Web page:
and perform disentanglement on the resulting single large partially labeled domain. This approach enables interpolation between domains, and training conditional generative models using labels from a single domain, but does not provide means for manipulation of existing images across domains, unless explicit labels in both domains are provided. Recent papers[1, 16]
suggested using explicit categorical labels to train an explicit attribute classifiers on synthetic domain and adapt it to the real domain; the resulting classifier is used to (either jointly or in stages) disentangle embeddings of real images. These works showed promising results in manipulating categorical attributes of images to augment existing dataset (like face attributes in CelebA or class label in MNIST), but neither of these methods was specifically designed for or tested for their ability to preserve other attributes of an image: if we disentangle the size of a digit from its class for the purpose of, effectively, generating more target training samples for classification, we do not care whether the size is preserved when we manipulate the digit class, since that would still yield a correctly “pseudo-labeled” sample from the real domain. Therefore, high classification accuracies of adapted attribute classifiers (reported in these papers) do not guarantee the quality of disentanglement and the ability of these models to preserve unlabeled attributes of the input. Moreover, these method requires explicit labels making them not applicable to wide range of attributes that are hard to express as categorical labels (shape, texture, lighting). In this work, we specifically focus on manipulating individual attributes of images using demonstrations from another domain, in the presence of a significant domain shift (both visual and in terms of distributions of attribute values) and explicitly quantitatively evaluate the ability of our model to preserve all attributes other the the one we manipulated.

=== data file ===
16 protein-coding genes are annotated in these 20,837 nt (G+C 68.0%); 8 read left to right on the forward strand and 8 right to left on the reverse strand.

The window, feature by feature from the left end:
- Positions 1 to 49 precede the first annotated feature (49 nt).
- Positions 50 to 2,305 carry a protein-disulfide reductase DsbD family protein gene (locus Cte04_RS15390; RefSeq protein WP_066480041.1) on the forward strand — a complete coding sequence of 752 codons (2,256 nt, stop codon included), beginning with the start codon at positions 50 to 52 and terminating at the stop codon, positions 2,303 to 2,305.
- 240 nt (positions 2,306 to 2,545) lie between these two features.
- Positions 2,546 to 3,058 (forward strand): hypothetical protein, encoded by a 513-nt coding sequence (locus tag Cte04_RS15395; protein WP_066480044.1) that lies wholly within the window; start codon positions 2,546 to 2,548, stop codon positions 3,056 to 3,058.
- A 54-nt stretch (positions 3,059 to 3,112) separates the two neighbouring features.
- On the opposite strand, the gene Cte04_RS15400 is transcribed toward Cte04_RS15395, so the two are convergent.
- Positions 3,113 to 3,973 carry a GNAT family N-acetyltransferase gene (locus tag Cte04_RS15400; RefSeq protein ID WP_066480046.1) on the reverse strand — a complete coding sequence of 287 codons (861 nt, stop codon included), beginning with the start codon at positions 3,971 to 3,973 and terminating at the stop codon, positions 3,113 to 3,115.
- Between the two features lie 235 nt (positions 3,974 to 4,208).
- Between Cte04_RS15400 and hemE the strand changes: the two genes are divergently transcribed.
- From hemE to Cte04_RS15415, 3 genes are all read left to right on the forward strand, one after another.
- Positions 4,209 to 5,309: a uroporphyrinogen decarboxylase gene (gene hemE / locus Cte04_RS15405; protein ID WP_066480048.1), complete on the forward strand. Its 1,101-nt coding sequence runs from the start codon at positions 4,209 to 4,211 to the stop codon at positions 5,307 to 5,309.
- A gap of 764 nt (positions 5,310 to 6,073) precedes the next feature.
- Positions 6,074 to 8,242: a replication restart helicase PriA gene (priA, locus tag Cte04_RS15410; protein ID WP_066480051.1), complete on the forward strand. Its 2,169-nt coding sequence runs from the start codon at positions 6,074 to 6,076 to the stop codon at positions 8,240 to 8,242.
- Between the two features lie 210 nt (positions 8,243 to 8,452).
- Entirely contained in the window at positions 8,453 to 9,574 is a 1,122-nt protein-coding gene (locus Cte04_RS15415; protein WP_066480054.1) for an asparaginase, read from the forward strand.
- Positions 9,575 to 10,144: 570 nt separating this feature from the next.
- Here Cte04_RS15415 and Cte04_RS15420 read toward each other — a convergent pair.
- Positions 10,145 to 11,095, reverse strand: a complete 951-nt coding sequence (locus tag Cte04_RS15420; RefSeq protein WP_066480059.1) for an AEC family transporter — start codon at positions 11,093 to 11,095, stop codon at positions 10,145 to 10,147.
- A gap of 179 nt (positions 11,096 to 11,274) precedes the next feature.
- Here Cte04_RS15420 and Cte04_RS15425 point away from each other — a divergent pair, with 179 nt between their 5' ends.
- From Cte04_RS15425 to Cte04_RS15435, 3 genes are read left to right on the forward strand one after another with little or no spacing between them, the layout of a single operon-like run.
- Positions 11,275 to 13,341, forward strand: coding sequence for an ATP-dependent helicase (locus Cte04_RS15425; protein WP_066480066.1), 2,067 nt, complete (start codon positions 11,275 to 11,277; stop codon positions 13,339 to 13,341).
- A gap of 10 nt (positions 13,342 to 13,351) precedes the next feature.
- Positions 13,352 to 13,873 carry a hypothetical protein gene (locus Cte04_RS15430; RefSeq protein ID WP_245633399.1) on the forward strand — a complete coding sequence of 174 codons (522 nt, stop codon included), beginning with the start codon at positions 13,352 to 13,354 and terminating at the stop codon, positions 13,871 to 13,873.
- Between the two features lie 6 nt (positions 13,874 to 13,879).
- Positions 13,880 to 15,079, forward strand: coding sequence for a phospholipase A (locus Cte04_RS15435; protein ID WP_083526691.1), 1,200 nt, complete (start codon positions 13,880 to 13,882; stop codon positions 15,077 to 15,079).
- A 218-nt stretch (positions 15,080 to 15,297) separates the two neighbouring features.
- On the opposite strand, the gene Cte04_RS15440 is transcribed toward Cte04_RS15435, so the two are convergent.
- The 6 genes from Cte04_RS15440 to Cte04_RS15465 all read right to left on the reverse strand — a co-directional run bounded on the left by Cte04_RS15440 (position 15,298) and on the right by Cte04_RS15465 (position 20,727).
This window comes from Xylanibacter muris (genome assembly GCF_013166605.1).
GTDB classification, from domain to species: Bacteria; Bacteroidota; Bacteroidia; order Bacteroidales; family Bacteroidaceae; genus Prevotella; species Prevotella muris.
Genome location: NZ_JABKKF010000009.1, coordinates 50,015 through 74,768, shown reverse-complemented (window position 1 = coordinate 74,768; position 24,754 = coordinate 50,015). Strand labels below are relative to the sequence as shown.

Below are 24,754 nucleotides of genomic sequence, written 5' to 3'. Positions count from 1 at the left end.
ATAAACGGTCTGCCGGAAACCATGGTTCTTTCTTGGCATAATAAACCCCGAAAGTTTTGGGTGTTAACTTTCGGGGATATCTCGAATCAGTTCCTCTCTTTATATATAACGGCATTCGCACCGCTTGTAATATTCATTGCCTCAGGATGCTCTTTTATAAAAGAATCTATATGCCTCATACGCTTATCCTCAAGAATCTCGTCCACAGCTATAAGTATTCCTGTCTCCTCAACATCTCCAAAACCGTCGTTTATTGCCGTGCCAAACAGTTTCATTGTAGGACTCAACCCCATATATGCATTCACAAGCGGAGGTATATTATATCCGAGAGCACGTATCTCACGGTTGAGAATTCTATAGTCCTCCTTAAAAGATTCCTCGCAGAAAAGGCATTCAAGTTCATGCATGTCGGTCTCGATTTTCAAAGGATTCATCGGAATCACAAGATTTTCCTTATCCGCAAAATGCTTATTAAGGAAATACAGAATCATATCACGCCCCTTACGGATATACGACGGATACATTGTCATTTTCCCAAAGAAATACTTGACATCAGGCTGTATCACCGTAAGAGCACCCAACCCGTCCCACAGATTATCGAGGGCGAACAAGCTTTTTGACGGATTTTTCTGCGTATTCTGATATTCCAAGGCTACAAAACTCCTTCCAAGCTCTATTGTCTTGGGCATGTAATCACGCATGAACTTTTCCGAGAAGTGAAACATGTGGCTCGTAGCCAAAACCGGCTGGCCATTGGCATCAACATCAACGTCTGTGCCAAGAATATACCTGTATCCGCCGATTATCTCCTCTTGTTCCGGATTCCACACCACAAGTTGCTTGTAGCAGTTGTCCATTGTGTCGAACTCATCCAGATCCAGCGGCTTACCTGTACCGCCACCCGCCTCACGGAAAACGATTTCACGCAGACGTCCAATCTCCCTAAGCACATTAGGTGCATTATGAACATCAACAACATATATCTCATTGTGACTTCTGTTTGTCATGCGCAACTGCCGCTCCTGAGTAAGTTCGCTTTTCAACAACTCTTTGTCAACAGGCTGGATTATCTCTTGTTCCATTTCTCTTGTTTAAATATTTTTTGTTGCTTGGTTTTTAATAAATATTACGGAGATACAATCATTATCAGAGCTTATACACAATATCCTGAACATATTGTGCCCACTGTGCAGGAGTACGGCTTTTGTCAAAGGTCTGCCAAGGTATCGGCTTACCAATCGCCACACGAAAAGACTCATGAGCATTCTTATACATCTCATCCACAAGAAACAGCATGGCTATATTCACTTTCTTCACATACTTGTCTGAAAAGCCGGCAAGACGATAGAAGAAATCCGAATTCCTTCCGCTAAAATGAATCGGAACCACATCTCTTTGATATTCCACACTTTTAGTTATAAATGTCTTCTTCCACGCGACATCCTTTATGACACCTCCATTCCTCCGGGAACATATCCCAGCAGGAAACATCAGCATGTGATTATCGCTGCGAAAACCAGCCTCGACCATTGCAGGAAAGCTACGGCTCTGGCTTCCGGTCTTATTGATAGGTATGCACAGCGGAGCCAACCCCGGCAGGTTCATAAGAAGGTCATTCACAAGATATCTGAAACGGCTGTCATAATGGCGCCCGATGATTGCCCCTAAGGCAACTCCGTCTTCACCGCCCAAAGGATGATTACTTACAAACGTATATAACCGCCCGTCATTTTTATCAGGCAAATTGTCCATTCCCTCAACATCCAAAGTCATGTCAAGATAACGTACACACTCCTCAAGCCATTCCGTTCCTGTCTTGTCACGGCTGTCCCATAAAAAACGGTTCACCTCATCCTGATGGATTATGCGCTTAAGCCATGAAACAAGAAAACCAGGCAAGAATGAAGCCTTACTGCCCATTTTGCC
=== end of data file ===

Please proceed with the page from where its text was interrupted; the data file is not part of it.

In this section we formally introduce our data constraints, define a disentangled encoder and domain decoders used in the loss, and describe a set of constraints that ensure proper disentanglement of synthetic images and extension of this disentanglement to a real domain. We find “must be equal” notation more concise for our purposes, i.e. in constraint definitions below corresponds to the penalty in the loss.
Setup. Consider having access to individual real images , and triplets of synthetic images such that share the attribute of interest (AoI - the attribute that we want to control in real images), whereas the pair shares all other attributes present in the synthetic domain. See top right corner of Figure 4 for an example of inputs fed into the network to learn to control mouth expression (AoI) in real faces using crude face renders.
Model. The learned image representation consists of two real-valued vectors and denoted as green and purple capsules in Figures 3 and 4. We introduce domain-agnostic encoders for the attribute of interest and all other attributes , and two domain-specific decoders for the real and synthetic domains respectively:
To simplify the loss definitions below, we introduce the domain-specific “attribute combination operator” that takes a pair of images , each from either of two domains, combines embeddings of these images, and decodes them as an image in the specified domain :
Losses. We would like to have the AoI of and all other attributes of , but we can not enforce this directly as we did not introduce any explicit labels. Instead we jointly minimize the weighted sum of -penalties for violating the following constraints illustrated in Figure 4 with respect to all parameters of both encoders and decoders: